The Nepalese scripts are alphabetic writing systems of Nepal. They have been used primarily to write both the national Indo-European language of Nepali plus some Tibeto-Burman languages such as Newari (also known locally as Nepal Bhasa).
The older alphabets, known as Brahmic scripts, were in widespread use from the 10th to the early 20th century A.C.E., but have since been largely supplanted by the modern script known as Devanagari. Of the older scripts, about 50,000 manuscripts written in Nepal Lipi have been archived.
Outside of Nepal, Brahmi scripts also have been used to write Sanskrit, Hindi, Maithili, Bengali and Braj Bhasha languages. They have reportedly been used to inscribe mantras on funerary markers as distant as Japan as well.
Nepal or Nepalese script appeared in the 10th century. The earliest instance is a manuscript entitled Lankavatara Sutra dated Nepal Era 28 (908 AD). Another early specimen is a palm-leaf manuscript of a Buddhist text the Prajnaparamita, dated Nepal Era 40 (920 AD). One of the oldest manuscript of Ramayana, preserved till date, was written in Nepal Script in 1041.
Ranjana is the most ornate among the scripts. It is most commonly used to write Buddhist texts and inscribe mantras on prayer wheels, shrines, temples and monasteries. The popular Buddhist mantra Om mani padme hum (meaning ("Hail to the jewel in the lotus" in Sanskrit) is often written in Ranjana.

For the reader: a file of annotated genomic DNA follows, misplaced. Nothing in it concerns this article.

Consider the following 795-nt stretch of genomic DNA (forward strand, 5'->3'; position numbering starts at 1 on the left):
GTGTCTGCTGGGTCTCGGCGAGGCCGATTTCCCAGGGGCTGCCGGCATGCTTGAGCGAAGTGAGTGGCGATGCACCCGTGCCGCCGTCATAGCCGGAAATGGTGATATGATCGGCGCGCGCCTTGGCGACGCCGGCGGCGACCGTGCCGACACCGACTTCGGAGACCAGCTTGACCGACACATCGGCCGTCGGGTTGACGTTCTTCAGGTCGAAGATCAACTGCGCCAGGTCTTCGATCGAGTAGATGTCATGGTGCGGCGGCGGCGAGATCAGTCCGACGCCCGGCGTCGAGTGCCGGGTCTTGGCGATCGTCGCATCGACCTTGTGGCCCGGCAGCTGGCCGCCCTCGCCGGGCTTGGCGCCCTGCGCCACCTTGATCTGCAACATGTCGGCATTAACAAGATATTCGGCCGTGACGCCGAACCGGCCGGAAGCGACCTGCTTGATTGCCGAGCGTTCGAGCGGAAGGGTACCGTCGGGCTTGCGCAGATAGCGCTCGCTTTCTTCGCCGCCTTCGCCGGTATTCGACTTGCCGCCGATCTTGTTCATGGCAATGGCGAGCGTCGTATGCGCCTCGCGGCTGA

Among the famed historical texts written in Nepal Lipi are Gopalarajavamsavali, a history of Nepal, which appeared in 1389 AD, the Nepal-Tibet treaty of Nepal Era 895 (1775 AD) and a letter dated Nepal Era 535 (1415 AD) sent by Chinese Emperor Tai Ming to Shakti-simha-rama, a feudatory of Banepa.
The different scripts derived from Nepal script are as follows:
- Ranjana script
- Kunmol script
- Kwenmol script
- Golmol script
- Pachumol script
- Hinmol script
- Litumol script
- Prachalit Nepal script
Nepalese scripts saw widespread use for a thousand years in Nepal. In 1906, the Rana regime banned Nepal Bhasa, Nepal Era and Nepal Lipi from official use as part of its policy to subdue them, and the script fell into decline.
Authors were also encouraged to switch to Devanagari to write Nepal Bhasa because of the availability of moveable type for printing, and Nepal Lipi was pushed further into the background. However, the script continued to be used in religious and ceremonial purposes till the 1950s.
After the Rana dynasty was overthrown and democracy established in 1951, restrictions on Nepal Bhasa were lifted. Attempts were made to study and revive the old scripts, and alphabet books were published. Hemraj Shakyavamsha published an alphabet book of 15 types of Nepalese alphabets including Ranjana, Bhujimol and Pachumol.
In 1952, a pressman Pushpa Ratna Sagar of Kathmandu had moveable type of Nepal script made in India. The metal type was used to print the dateline and the titles of the articles in Thaunkanhe monthly.
In 1989, the first book to be printed using a computer typeface of Nepal script, Prasiddha Bajracharyapinigu Sanchhipta Bibaran ("Profiles of Renowned Bajracharyas") by Badri Ratna Bajracharya, was published.
Today, Nepal Lipi has gone out of general usage, but it is sometimes used in signage, invitation and greeting cards, letterheads, book and CD covers, product labels and the mastheads of newspapers. A number of private organizations are engaged in its study and promotion.
Nepal Lipi (with the name “Newa”) was approved for inclusion in Unicode 9.0.
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